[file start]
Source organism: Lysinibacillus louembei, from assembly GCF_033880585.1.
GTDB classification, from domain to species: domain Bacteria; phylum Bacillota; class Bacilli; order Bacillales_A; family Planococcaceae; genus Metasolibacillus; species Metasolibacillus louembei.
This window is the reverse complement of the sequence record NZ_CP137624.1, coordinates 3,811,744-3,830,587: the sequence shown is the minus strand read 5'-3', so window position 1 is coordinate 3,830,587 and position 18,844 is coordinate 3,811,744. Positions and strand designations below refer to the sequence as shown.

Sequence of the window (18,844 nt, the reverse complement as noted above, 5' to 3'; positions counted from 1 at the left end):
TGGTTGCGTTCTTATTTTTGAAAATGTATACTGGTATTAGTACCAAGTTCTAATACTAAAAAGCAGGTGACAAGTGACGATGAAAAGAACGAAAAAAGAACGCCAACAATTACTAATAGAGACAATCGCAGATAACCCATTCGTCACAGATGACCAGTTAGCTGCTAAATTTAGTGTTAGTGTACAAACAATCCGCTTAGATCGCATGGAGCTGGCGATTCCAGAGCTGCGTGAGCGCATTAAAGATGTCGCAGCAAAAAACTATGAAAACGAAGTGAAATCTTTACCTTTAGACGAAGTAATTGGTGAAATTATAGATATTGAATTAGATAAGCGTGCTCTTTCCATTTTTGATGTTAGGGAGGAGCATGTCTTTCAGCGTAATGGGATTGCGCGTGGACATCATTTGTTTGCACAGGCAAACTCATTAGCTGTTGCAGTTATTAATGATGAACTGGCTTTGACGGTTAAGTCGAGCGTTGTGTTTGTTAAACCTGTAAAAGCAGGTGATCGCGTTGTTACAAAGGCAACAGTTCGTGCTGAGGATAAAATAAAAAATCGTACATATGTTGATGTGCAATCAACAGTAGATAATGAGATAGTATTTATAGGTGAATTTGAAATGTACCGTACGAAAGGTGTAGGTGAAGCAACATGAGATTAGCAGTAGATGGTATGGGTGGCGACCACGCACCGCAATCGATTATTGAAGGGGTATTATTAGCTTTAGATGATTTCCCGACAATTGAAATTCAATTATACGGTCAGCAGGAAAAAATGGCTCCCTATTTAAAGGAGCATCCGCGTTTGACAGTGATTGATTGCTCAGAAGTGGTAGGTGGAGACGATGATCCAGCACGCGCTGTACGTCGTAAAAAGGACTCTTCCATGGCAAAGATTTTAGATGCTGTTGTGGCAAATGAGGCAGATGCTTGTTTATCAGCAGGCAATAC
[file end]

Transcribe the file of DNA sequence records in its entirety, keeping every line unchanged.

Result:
Source organism: Lysinibacillus louembei, from assembly GCF_033880585.1.
GTDB classification, from domain to species: domain Bacteria; phylum Bacillota; class Bacilli; order Bacillales_A; family Planococcaceae; genus Metasolibacillus; species Metasolibacillus louembei.
This window is the reverse complement of the sequence record NZ_CP137624.1, coordinates 3,811,744-3,830,587: the sequence shown is the minus strand read 5'-3', so window position 1 is coordinate 3,830,587 and position 18,844 is coordinate 3,811,744. Positions and strand designations below refer to the sequence as shown.

Sequence of the window (18,844 nt, the reverse complement as noted above, 5' to 3'; positions counted from 1 at the left end):
TGGTTGCGTTCTTATTTTTGAAAATGTATACTGGTATTAGTACCAAGTTCTAATACTAAAAAGCAGGTGACAAGTGACGATGAAAAGAACGAAAAAAGAACGCCAACAATTACTAATAGAGACAATCGCAGATAACCCATTCGTCACAGATGACCAGTTAGCTGCTAAATTTAGTGTTAGTGTACAAACAATCCGCTTAGATCGCATGGAGCTGGCGATTCCAGAGCTGCGTGAGCGCATTAAAGATGTCGCAGCAAAAAACTATGAAAACGAAGTGAAATCTTTACCTTTAGACGAAGTAATTGGTGAAATTATAGATATTGAATTAGATAAGCGTGCTCTTTCCATTTTTGATGTTAGGGAGGAGCATGTCTTTCAGCGTAATGGGATTGCGCGTGGACATCATTTGTTTGCACAGGCAAACTCATTAGCTGTTGCAGTTATTAATGATGAACTGGCTTTGACGGTTAAGTCGAGCGTTGTGTTTGTTAAACCTGTAAAAGCAGGTGATCGCGTTGTTACAAAGGCAACAGTTCGTGCTGAGGATAAAATAAAAAATCGTACATATGTTGATGTGCAATCAACAGTAGATAATGAGATAGTATTTATAGGTGAATTTGAAATGTACCGTACGAAAGGTGTAGGTGAAGCAACATGAGATTAGCAGTAGATGGTATGGGTGGCGACCACGCACCGCAATCGATTATTGAAGGGGTATTATTAGCTTTAGATGATTTCCCGACAATTGAAATTCAATTATACGGTCAGCAGGAAAAAATGGCTCCCTATTTAAAGGAGCATCCGCGTTTGACAGTGATTGATTGCTCAGAAGTGGTAGGTGGAGACGATGATCCAGCACGCGCTGTACGTCGTAAAAAGGACTCTTCCATGGCAAAGATTTTAGATGCTGTTGTGGCAAATGAGGCAGATGCTTGTTTATCAGCAGGCAATAC